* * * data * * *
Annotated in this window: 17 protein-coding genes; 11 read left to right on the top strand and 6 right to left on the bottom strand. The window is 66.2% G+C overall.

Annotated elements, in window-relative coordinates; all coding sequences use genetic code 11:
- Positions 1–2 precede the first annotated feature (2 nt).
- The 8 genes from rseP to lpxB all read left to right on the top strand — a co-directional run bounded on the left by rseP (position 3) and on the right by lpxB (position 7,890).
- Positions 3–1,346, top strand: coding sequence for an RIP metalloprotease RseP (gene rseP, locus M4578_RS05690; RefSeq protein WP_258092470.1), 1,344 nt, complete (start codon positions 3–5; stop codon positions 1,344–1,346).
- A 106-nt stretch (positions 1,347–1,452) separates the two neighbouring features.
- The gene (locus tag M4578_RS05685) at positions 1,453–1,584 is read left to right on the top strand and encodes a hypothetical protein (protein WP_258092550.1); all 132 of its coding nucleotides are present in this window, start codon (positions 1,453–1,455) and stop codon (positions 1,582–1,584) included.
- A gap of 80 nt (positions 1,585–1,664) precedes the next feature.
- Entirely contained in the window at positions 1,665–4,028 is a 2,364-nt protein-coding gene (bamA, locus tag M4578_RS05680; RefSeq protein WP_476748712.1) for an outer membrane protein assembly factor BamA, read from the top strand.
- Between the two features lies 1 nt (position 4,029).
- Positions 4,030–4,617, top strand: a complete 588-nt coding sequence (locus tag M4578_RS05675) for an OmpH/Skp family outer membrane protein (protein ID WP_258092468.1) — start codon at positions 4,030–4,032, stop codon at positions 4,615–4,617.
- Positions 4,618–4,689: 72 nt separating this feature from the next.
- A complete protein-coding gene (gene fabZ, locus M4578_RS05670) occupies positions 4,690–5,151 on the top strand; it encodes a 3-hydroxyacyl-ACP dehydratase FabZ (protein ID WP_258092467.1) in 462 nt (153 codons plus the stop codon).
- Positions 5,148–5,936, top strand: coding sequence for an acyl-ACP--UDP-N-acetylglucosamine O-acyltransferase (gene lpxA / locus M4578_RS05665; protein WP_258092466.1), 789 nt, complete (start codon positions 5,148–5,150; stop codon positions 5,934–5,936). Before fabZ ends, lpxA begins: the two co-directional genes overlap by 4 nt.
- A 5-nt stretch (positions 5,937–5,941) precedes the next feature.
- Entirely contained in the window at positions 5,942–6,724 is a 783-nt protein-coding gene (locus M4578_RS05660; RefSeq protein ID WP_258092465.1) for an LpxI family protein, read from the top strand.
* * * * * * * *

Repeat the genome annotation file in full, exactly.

Annotated in this window: 17 protein-coding genes; 11 read left to right on the top strand and 6 right to left on the bottom strand. The window is 66.2% G+C overall.

Annotated elements, in window-relative coordinates; all coding sequences use genetic code 11:
- Positions 1–2 precede the first annotated feature (2 nt).
- The 8 genes from rseP to lpxB all read left to right on the top strand — a co-directional run bounded on the left by rseP (position 3) and on the right by lpxB (position 7,890).
- Positions 3–1,346, top strand: coding sequence for an RIP metalloprotease RseP (gene rseP, locus M4578_RS05690; RefSeq protein WP_258092470.1), 1,344 nt, complete (start codon positions 3–5; stop codon positions 1,344–1,346).
- A 106-nt stretch (positions 1,347–1,452) separates the two neighbouring features.
- The gene (locus tag M4578_RS05685) at positions 1,453–1,584 is read left to right on the top strand and encodes a hypothetical protein (protein WP_258092550.1); all 132 of its coding nucleotides are present in this window, start codon (positions 1,453–1,455) and stop codon (positions 1,582–1,584) included.
- A gap of 80 nt (positions 1,585–1,664) precedes the next feature.
- Entirely contained in the window at positions 1,665–4,028 is a 2,364-nt protein-coding gene (bamA, locus tag M4578_RS05680; RefSeq protein WP_476748712.1) for an outer membrane protein assembly factor BamA, read from the top strand.
- Between the two features lies 1 nt (position 4,029).
- Positions 4,030–4,617, top strand: a complete 588-nt coding sequence (locus tag M4578_RS05675) for an OmpH/Skp family outer membrane protein (protein ID WP_258092468.1) — start codon at positions 4,030–4,032, stop codon at positions 4,615–4,617.
- Positions 4,618–4,689: 72 nt separating this feature from the next.
- A complete protein-coding gene (gene fabZ, locus M4578_RS05670) occupies positions 4,690–5,151 on the top strand; it encodes a 3-hydroxyacyl-ACP dehydratase FabZ (protein ID WP_258092467.1) in 462 nt (153 codons plus the stop codon).
- Positions 5,148–5,936, top strand: coding sequence for an acyl-ACP--UDP-N-acetylglucosamine O-acyltransferase (gene lpxA / locus M4578_RS05665; protein WP_258092466.1), 789 nt, complete (start codon positions 5,148–5,150; stop codon positions 5,934–5,936). Before fabZ ends, lpxA begins: the two co-directional genes overlap by 4 nt.
- A 5-nt stretch (positions 5,937–5,941) precedes the next feature.
- Entirely contained in the window at positions 5,942–6,724 is a 783-nt protein-coding gene (locus M4578_RS05660; RefSeq protein ID WP_258092465.1) for an LpxI family protein, read from the top strand.